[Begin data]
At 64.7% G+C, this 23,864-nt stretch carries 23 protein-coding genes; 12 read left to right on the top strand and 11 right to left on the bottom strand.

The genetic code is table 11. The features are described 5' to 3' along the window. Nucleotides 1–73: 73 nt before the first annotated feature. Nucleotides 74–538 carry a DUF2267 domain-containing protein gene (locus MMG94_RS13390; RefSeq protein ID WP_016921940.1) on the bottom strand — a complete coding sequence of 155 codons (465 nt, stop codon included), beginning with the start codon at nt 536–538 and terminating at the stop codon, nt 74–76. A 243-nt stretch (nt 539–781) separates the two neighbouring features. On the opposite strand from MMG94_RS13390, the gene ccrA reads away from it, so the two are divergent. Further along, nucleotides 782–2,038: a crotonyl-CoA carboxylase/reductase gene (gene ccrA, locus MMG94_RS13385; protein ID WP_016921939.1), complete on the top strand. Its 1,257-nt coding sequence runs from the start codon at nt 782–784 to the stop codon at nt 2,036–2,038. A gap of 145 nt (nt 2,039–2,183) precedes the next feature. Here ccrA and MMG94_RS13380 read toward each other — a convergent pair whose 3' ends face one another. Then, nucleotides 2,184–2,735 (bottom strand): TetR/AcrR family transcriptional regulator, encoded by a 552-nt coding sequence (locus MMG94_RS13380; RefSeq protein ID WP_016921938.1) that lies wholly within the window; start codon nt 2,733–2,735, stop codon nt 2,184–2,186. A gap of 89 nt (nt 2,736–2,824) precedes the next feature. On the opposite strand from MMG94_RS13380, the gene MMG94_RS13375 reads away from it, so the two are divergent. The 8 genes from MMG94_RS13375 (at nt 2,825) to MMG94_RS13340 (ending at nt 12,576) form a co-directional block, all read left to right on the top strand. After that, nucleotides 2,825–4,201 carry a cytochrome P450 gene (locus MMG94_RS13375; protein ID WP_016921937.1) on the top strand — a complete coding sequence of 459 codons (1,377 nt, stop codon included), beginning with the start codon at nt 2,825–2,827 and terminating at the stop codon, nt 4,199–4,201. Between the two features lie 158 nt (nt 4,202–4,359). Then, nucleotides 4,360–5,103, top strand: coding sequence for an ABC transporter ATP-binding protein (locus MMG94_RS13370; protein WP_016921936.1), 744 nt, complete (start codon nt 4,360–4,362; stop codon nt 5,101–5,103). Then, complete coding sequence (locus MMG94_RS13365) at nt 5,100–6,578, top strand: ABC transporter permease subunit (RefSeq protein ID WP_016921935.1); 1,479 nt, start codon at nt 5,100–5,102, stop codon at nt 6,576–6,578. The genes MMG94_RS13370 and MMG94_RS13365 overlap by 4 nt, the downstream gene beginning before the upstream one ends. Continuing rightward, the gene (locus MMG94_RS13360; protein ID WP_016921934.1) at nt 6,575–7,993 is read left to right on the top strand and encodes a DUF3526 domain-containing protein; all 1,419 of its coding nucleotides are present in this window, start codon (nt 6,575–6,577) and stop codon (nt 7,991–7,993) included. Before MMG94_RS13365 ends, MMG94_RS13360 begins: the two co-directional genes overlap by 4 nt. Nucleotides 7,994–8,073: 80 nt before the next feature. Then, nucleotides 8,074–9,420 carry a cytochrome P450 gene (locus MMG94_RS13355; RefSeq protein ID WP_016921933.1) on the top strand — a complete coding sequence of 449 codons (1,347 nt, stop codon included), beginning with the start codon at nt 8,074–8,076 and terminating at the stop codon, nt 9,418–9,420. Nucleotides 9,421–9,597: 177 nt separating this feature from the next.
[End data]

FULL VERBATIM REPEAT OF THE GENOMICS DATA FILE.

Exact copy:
At 64.7% G+C, this 23,864-nt stretch carries 23 protein-coding genes; 12 read left to right on the top strand and 11 right to left on the bottom strand.

The genetic code is table 11. The features are described 5' to 3' along the window. Nucleotides 1–73: 73 nt before the first annotated feature. Nucleotides 74–538 carry a DUF2267 domain-containing protein gene (locus MMG94_RS13390; RefSeq protein ID WP_016921940.1) on the bottom strand — a complete coding sequence of 155 codons (465 nt, stop codon included), beginning with the start codon at nt 536–538 and terminating at the stop codon, nt 74–76. A 243-nt stretch (nt 539–781) separates the two neighbouring features. On the opposite strand from MMG94_RS13390, the gene ccrA reads away from it, so the two are divergent. Further along, nucleotides 782–2,038: a crotonyl-CoA carboxylase/reductase gene (gene ccrA, locus MMG94_RS13385; protein ID WP_016921939.1), complete on the top strand. Its 1,257-nt coding sequence runs from the start codon at nt 782–784 to the stop codon at nt 2,036–2,038. A gap of 145 nt (nt 2,039–2,183) precedes the next feature. Here ccrA and MMG94_RS13380 read toward each other — a convergent pair whose 3' ends face one another. Then, nucleotides 2,184–2,735 (bottom strand): TetR/AcrR family transcriptional regulator, encoded by a 552-nt coding sequence (locus MMG94_RS13380; RefSeq protein ID WP_016921938.1) that lies wholly within the window; start codon nt 2,733–2,735, stop codon nt 2,184–2,186. A gap of 89 nt (nt 2,736–2,824) precedes the next feature. On the opposite strand from MMG94_RS13380, the gene MMG94_RS13375 reads away from it, so the two are divergent. The 8 genes from MMG94_RS13375 (at nt 2,825) to MMG94_RS13340 (ending at nt 12,576) form a co-directional block, all read left to right on the top strand. After that, nucleotides 2,825–4,201 carry a cytochrome P450 gene (locus MMG94_RS13375; protein ID WP_016921937.1) on the top strand — a complete coding sequence of 459 codons (1,377 nt, stop codon included), beginning with the start codon at nt 2,825–2,827 and terminating at the stop codon, nt 4,199–4,201. Between the two features lie 158 nt (nt 4,202–4,359). Then, nucleotides 4,360–5,103, top strand: coding sequence for an ABC transporter ATP-binding protein (locus MMG94_RS13370; protein WP_016921936.1), 744 nt, complete (start codon nt 4,360–4,362; stop codon nt 5,101–5,103). Then, complete coding sequence (locus MMG94_RS13365) at nt 5,100–6,578, top strand: ABC transporter permease subunit (RefSeq protein ID WP_016921935.1); 1,479 nt, start codon at nt 5,100–5,102, stop codon at nt 6,576–6,578. The genes MMG94_RS13370 and MMG94_RS13365 overlap by 4 nt, the downstream gene beginning before the upstream one ends. Continuing rightward, the gene (locus MMG94_RS13360; protein ID WP_016921934.1) at nt 6,575–7,993 is read left to right on the top strand and encodes a DUF3526 domain-containing protein; all 1,419 of its coding nucleotides are present in this window, start codon (nt 6,575–6,577) and stop codon (nt 7,991–7,993) included. Before MMG94_RS13365 ends, MMG94_RS13360 begins: the two co-directional genes overlap by 4 nt. Nucleotides 7,994–8,073: 80 nt before the next feature. Then, nucleotides 8,074–9,420 carry a cytochrome P450 gene (locus MMG94_RS13355; RefSeq protein ID WP_016921933.1) on the top strand — a complete coding sequence of 449 codons (1,347 nt, stop codon included), beginning with the start codon at nt 8,074–8,076 and terminating at the stop codon, nt 9,418–9,420. Nucleotides 9,421–9,597: 177 nt separating this feature from the next.